Santa Claus vs. Sinterklaas

Santa Claus vs. Sinterklaas

Today would be the perfect day to put Sinterklaas and Santa Claus (also known as St. Nick) into the ring. It snowed today, after all. The first snow.

First snow in Amsterdam

And today I’m reading N.T. Wright, and Nietzsche. And nothing says Sinterklaas and Santa like a British theologian and a man who is known for the phrase “God is dead.” (I’m only partially kidding.)

But I like the way our friend Diederik (also the organist in our wedding), added some history to the comment section of Halloween vs. Saint Martin’s Day, so I’ll begin with some history to give both gentlemen a fair fight. This is a photo of Diederik.

Church Ceremony (14)

Santa Claus (also known as St. Nicholas, St. Nick, and in Great Britain, Father Christmas)

MerryOldSanta

There is a little rumor out there that Santa Claus was the creative genius of the Coca-Cola. Although Coca-Cola did jump on the Santa figure as a marketing ploy in the 1930s, the figure of Santa Claus was prominent in the United States long before Coca-Cola even existed.

As early as 1821, a book published in New York with a really long title, but meant for children, described “Old Santeclaus” as a man on a reindeer sleigh, bringing presents to children.

In the well-loved poem, “ T’was the Night Before Christmas”,  Santa Claus is given one of his first descriptions by poet Clement Clarke Moore in 1882:

He was dressed all in fur, from his head to his foot,
And his clothes were all tarnished with ashes and soot.
A bundle of Toys he had flung on his back,
And he looked like a peddler, just opening his pack.

His eyes-how they twinkled! his dimples how merry!
His cheeks were like roses, his nose like a cherry!
His droll little mouth was drawn up like a bow,
And the beard of his chin was as white as the snow.

The stump of a pipe he held tight in his teeth,
And the smoke it encircled his head like a wreath.
He had a broad face and a little round belly,
That shook when he laughed, like a bowlful of jelly!

He was chubby and plump, a right jolly old elf,
And I laughed when I saw him, in spite of myself!

Behold, the power of words.

Moore’s poem spread, and with it, the lasting image of Santa Claus (sans spectacles).

You’ll need to be conscious of American Santa when comparing to Sinterklaas, so let’s review: Santa’s an unaffected, cheerful, fat little smoker. No one could be less intimidating. He’s jolly, playful, likes to eat and laugh…a ripe old Bacchus. Santa Claus is everybody’s friend; he’s invited to everyone’s parties.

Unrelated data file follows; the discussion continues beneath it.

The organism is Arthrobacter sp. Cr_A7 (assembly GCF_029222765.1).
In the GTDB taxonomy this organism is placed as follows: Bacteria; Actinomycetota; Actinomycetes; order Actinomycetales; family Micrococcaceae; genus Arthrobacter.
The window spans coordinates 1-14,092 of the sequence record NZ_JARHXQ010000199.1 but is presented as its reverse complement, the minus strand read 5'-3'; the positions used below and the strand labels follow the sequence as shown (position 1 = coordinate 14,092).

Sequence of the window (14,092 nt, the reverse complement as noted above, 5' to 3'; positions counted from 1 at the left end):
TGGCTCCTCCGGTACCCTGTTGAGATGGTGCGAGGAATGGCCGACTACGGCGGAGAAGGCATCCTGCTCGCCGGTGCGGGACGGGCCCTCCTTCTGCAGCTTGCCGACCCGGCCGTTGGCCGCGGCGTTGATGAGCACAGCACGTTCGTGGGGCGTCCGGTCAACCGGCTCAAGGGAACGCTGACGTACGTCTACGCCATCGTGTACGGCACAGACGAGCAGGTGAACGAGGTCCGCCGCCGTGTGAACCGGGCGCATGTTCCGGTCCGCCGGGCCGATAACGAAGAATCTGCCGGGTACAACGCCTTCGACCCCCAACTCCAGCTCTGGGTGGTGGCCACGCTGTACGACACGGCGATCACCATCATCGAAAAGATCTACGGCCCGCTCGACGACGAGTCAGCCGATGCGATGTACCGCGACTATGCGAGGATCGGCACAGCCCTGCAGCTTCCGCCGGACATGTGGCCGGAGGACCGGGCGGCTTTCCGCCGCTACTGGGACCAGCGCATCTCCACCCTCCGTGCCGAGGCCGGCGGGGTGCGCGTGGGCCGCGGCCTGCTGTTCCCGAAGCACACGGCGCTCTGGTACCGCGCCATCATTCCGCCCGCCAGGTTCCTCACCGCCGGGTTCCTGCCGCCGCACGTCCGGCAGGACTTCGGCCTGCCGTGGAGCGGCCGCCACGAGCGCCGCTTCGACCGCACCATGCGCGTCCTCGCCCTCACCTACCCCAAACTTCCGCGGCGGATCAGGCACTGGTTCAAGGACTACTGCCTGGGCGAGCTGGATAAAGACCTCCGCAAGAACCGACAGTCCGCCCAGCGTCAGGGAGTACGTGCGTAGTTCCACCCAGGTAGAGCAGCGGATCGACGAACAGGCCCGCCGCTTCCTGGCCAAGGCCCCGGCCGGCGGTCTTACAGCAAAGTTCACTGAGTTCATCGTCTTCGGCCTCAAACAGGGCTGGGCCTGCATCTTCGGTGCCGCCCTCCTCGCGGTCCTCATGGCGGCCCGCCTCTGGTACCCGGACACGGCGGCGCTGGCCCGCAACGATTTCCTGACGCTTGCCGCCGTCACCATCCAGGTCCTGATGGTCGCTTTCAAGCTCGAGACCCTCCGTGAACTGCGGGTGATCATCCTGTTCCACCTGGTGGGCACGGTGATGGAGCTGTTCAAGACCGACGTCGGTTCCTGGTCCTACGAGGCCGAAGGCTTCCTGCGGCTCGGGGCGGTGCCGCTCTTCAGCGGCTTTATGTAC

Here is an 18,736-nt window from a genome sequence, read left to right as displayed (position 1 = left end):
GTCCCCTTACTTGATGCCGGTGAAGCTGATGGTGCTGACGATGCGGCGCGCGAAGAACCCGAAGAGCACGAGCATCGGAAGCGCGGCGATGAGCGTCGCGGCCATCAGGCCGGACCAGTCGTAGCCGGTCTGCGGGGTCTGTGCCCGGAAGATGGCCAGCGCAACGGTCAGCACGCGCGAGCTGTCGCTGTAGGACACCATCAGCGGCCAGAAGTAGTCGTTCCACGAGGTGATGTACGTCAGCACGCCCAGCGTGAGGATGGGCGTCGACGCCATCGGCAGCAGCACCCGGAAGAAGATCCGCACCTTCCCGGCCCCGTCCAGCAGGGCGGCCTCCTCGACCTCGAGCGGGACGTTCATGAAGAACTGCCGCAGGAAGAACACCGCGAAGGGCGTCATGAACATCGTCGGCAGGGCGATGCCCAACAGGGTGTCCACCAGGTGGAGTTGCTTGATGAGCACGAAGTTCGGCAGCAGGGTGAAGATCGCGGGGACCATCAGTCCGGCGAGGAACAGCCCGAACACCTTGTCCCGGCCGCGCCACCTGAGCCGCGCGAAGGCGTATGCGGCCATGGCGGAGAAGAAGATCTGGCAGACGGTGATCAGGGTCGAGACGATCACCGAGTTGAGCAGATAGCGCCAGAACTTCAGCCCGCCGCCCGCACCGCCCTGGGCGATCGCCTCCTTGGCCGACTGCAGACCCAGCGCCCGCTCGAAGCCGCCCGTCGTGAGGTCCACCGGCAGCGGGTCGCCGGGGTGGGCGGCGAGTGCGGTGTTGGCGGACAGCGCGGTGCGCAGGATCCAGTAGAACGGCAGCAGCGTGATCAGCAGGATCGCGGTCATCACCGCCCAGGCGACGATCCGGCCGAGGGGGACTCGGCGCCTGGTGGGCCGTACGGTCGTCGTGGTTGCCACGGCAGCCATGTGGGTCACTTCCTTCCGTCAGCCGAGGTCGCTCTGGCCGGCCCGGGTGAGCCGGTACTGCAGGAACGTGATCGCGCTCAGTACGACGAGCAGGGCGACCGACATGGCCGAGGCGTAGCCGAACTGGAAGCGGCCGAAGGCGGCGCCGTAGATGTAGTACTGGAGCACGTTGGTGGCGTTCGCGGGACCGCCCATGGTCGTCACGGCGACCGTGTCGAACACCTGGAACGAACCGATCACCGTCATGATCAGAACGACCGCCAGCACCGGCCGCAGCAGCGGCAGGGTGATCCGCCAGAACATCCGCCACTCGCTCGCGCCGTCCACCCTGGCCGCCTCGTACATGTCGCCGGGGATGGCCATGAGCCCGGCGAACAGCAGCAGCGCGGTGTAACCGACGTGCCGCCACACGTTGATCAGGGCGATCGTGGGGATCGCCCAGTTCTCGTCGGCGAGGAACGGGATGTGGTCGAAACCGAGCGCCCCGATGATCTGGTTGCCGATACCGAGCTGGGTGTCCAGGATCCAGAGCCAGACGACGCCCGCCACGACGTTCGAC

Sinterklaas (Sint Nicolaas, de Goedheiligman or the Good Holy Man, or De Sint)

A drawing from an old picture book (by Rie Cramer) copy

Just as I was upfront about Santa not being an invention of Coca-Cola, as is sometimes thought, I will be the first to admit that Sinterklaas is Santa Claus’s great, great, great, grandfather. (Oh, you already noticed the similarities in the name?)

That’s right. Along with much of the world’ s culture and tradition, Santa Claus originated right here with the Dutch. (Okay Nederlanders, go ahead and gloat. But don’t consider this your knockout punch quite yet.)

St. Nicholas of Myra (in Turkey) was a pious young man devoted to God. He was generous, and lived out his generosity, even providing dowries for a poor family with three daughters so that the girls wouldn’t be forced into prostitution.

(Blog idea: how serving those in Amsterdam’s Red Light District could show the most ‘peace on earth and goodwill toward men.’)

St. Nicholas’s remains were buried in Spain, and so the tradition goes that Sinterklaas comes by steamboat to the Netherlands every year from Spain, accompanied by his many, mischievous servants, all named Zwarte Piet (Black Piet). The story about Zwarte Pieten is a whole other post…

Sinterklaas parades through the streets on a white gray. He represents all that is good and holy, and is very distinguished, dressed in his red robes and cap, carrying a gold staff. He is serious, dignified, and old. Think of Gandalf the Grey who, instead of joining in the fun with the Hobbits, chastises them severely for any fun they might have. Sinterklaas, you see, demands respect.

So what do you think? Who is winning?

Some more facts to help you make up your mind:

Santa Claus: lives at the North Pole with Mrs. Claus and all of his elves, along with his 8 flying reindeer.

Sinterklaas: lives in Spain with his trusted servant, Zwarte Piet.

Santa Claus: travels by sleigh the world over in one night, December 24th, also known as Christmas Eve. He arrives in the house through the chimney, and delivers presents to children’s stockings and under the Christmas tree.

Often a plate of cookies and a glass of milk is left out for him. The disappearance of the milk and cookies is evidence to many children that Santa is real.

Sinterklaas: and travels by steamship to Holland accompanied by Zwarte Piet (or many Zwarte Piets) and his trusty gray and white steed. He possesses a key that fits every door, and leaves presents in a child’s shoe. On December 5th, the actual Sinterklaas Day, a burlap sack filled with presents, carried by Zwarte Piet, is delivered to the family’s home.

Often a carrot or apple is left for Sinterklaas’s horse. Its disappearance has the same affect on Dutch children as American children with milk and cookies.

So the question remains: do we want a Christmas figure we can love or respect?

Jonathan_G_Meath_portrays_Santa_Claus408px-Sinterklaas_2007

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